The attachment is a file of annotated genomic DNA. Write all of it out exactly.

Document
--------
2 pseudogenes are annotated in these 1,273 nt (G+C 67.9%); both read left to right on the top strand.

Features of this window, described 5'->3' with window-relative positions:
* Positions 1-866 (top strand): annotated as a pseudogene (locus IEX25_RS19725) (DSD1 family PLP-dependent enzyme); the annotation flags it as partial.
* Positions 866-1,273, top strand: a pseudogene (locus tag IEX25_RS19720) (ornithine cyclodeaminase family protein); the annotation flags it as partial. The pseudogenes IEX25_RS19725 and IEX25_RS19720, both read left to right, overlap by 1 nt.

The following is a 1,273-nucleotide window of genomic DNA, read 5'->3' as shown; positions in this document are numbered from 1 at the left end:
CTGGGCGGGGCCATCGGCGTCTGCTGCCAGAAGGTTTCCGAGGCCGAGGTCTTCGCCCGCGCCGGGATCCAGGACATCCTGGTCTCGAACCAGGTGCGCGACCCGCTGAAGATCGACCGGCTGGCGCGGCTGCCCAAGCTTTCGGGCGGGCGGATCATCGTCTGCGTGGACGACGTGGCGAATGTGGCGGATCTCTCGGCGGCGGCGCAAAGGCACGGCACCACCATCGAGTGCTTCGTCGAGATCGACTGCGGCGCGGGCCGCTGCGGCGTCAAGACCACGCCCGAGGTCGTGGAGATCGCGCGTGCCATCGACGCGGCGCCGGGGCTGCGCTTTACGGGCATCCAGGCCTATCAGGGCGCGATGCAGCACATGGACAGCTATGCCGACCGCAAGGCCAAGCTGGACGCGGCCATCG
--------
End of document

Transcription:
2 pseudogenes are annotated in these 1,273 nt (G+C 67.9%); both read left to right on the top strand.

Features of this window, described 5'->3' with window-relative positions:
* Positions 1-866 (top strand): annotated as a pseudogene (locus IEX25_RS19725) (DSD1 family PLP-dependent enzyme); the annotation flags it as partial.
* Positions 866-1,273, top strand: a pseudogene (locus tag IEX25_RS19720) (ornithine cyclodeaminase family protein); the annotation flags it as partial. The pseudogenes IEX25_RS19725 and IEX25_RS19720, both read left to right, overlap by 1 nt.

The following is a 1,273-nucleotide window of genomic DNA, read 5'->3' as shown; positions in this document are numbered from 1 at the left end:
CTGGGCGGGGCCATCGGCGTCTGCTGCCAGAAGGTTTCCGAGGCCGAGGTCTTCGCCCGCGCCGGGATCCAGGACATCCTGGTCTCGAACCAGGTGCGCGACCCGCTGAAGATCGACCGGCTGGCGCGGCTGCCCAAGCTTTCGGGCGGGCGGATCATCGTCTGCGTGGACGACGTGGCGAATGTGGCGGATCTCTCGGCGGCGGCGCAAAGGCACGGCACCACCATCGAGTGCTTCGTCGAGATCGACTGCGGCGCGGGCCGCTGCGGCGTCAAGACCACGCCCGAGGTCGTGGAGATCGCGCGTGCCATCGACGCGGCGCCGGGGCTGCGCTTTACGGGCATCCAGGCCTATCAGGGCGCGATGCAGCACATGGACAGCTATGCCGACCGCAAGGCCAAGCTGGACGCGGCCATCG